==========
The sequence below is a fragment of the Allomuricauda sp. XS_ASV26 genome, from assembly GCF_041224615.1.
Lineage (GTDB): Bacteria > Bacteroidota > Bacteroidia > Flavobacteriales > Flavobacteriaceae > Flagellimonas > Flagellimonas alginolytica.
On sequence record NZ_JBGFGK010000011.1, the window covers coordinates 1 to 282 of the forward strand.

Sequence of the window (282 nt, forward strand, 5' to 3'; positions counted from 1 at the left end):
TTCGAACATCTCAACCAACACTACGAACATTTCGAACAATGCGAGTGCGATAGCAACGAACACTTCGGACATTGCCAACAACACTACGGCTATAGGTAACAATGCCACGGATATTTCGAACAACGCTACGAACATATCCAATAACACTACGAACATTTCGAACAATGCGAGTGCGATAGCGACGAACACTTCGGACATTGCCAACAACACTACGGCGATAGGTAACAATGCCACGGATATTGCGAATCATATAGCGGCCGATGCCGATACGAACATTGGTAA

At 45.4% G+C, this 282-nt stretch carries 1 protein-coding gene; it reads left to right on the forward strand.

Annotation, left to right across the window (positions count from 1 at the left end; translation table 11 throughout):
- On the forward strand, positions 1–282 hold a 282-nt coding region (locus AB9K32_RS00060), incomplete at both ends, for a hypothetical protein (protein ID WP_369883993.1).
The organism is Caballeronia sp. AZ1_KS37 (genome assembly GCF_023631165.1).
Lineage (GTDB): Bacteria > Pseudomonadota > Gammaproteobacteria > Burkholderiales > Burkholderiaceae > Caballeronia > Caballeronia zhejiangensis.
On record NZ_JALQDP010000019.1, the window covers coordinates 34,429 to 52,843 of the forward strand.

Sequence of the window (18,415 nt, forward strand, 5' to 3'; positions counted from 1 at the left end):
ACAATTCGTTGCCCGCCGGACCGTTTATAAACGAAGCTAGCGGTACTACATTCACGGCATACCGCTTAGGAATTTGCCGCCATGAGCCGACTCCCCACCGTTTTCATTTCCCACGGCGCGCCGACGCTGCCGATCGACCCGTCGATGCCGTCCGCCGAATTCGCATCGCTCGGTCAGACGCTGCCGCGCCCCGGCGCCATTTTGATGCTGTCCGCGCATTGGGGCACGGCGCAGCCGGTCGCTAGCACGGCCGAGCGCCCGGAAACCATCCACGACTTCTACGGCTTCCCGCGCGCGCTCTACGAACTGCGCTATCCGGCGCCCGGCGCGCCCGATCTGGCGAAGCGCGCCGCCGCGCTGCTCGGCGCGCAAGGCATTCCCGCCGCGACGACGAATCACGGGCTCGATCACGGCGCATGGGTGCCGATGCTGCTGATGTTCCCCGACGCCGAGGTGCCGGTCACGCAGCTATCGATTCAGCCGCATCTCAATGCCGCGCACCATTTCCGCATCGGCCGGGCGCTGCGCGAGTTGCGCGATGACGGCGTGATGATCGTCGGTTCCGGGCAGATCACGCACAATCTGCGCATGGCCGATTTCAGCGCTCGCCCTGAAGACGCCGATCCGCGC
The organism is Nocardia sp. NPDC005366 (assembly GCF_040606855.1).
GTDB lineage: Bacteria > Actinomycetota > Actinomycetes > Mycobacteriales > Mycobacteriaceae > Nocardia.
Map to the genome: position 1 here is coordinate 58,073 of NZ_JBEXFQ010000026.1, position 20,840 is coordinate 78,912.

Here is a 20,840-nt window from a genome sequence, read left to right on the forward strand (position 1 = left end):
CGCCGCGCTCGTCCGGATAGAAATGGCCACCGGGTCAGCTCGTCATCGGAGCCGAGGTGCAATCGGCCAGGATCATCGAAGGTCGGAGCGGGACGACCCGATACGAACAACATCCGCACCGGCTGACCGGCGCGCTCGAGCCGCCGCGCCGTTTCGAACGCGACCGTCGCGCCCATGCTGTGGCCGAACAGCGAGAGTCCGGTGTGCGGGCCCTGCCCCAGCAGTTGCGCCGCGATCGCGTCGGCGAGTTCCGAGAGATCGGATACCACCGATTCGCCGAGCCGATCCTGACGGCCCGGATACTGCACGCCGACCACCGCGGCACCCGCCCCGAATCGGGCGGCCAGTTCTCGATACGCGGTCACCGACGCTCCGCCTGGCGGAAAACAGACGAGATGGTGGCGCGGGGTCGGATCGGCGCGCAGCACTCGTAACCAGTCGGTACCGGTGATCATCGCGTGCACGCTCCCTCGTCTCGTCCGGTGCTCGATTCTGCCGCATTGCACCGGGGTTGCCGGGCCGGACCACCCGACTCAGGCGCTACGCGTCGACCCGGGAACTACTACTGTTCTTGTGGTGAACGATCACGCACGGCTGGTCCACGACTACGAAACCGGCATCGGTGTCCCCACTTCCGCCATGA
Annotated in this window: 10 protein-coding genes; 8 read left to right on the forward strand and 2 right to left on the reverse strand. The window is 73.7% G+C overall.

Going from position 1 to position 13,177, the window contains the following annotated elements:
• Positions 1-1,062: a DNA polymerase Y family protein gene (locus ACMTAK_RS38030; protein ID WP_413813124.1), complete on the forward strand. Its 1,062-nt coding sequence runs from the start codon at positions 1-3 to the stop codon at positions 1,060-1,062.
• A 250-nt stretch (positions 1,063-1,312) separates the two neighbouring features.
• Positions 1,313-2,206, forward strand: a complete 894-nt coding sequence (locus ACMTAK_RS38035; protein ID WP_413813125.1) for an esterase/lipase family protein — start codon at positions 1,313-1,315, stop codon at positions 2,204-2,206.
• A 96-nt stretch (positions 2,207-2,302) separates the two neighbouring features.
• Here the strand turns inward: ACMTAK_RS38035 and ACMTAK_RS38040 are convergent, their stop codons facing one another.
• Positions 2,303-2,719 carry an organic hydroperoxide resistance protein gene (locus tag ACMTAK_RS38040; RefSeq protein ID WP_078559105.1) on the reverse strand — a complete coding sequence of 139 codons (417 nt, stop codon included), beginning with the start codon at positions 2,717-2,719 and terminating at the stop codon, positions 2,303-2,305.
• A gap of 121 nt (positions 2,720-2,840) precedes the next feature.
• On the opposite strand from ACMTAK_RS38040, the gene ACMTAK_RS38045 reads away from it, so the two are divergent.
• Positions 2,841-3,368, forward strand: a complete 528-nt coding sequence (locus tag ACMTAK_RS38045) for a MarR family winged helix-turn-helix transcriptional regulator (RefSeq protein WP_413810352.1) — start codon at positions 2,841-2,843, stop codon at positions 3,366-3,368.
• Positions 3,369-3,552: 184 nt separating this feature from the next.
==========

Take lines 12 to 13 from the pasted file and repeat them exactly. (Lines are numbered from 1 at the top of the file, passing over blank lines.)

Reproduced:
Sequence of the window (18,415 nt, forward strand, 5' to 3'; positions counted from 1 at the left end):
ACAATTCGTTGCCCGCCGGACCGTTTATAAACGAAGCTAGCGGTACTACATTCACGGCATACCGCTTAGGAATTTGCCGCCATGAGCCGACTCCCCACCGTTTTCATTTCCCACGGCGCGCCGACGCTGCCGATCGACCCGTCGATGCCGTCCGCCGAATTCGCATCGCTCGGTCAGACGCTGCCGCGCCCCGGCGCCATTTTGATGCTGTCCGCGCATTGGGGCACGGCGCAGCCGGTCGCTAGCACGGCCGAGCGCCCGGAAACCATCCACGACTTCTACGGCTTCCCGCGCGCGCTCTACGAACTGCGCTATCCGGCGCCCGGCGCGCCCGATCTGGCGAAGCGCGCCGCCGCGCTGCTCGGCGCGCAAGGCATTCCCGCCGCGACGACGAATCACGGGCTCGATCACGGCGCATGGGTGCCGATGCTGCTGATGTTCCCCGACGCCGAGGTGCCGGTCACGCAGCTATCGATTCAGCCGCATCTCAATGCCGCGCACCATTTCCGCATCGGCCGGGCGCTGCGCGAGTTGCGCGATGACGGCGTGATGATCGTCGGTTCCGGGCAGATCACGCACAATCTGCGCATGGCCGATTTCAGCGCTCGCCCTGAAGACGCCGATCCGCGC